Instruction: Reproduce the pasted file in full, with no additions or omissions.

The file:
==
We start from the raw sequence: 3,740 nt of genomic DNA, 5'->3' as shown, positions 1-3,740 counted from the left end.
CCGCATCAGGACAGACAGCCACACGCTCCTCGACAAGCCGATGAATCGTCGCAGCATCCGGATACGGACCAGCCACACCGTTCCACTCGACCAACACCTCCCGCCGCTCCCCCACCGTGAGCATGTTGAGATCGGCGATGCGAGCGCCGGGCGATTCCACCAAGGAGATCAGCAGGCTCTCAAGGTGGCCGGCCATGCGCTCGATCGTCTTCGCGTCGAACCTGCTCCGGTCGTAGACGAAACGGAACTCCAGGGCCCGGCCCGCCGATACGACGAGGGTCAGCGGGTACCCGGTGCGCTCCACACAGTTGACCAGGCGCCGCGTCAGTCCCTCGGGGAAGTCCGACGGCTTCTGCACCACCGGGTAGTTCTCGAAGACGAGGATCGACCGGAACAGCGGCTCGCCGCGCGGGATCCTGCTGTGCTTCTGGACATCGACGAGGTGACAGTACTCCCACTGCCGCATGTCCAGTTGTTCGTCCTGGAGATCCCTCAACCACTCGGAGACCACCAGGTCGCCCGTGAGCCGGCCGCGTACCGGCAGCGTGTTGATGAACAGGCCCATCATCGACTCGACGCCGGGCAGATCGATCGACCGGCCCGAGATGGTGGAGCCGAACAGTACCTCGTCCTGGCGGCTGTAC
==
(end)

We start from the raw sequence: 3,740 nt of genomic DNA, 5'->3' as shown, positions 1-3,740 counted from the left end.
CCGCATCAGGACAGACAGCCACACGCTCCTCGACAAGCCGATGAATCGTCGCAGCATCCGGATACGGACCAGCCACACCGTTCCACTCGACCAACACCTCCCGCCGCTCCCCCACCGTGAGCATGTTGAGATCGGCGATGCGAGCGCCGGGCGATTCCACCAAGGAGATCAGCAGGCTCTCAAGGTGGCCGGCCATGCGCTCGATCGTCTTCGCGTCGAACCTGCTCCGGTCGTAGACGAAACGGAACTCCAGGGCCCGGCCCGCCGATACGACGAGGGTCAGCGGGTACCCGGTGCGCTCCACACAGTTGACCAGGCGCCGCGTCAGTCCCTCGGGGAAGTCCGACGGCTTCTGCACCACCGGGTAGTTCTCGAAGACGAGGATCGACCGGAACAGCGGCTCGCCGCGCGGGATCCTGCTGTGCTTCTGGACATCGACGAGGTGACAGTACTCCCACTGCCGCATGTCCAGTTGTTCGTCCTGGAGATCCCTCAACCACTCGGAGACCACCAGGTCGCCCGTGAGCCGGCCGCGTACCGGCAGCGTGTTGATGAACAGGCCCATCATCGACTCGACGCCGGGCAGATCGATCGACCGGCCCGAGATGGTGGAGCCGAACAGTACCTCGTCCTGGCGGCTGTAC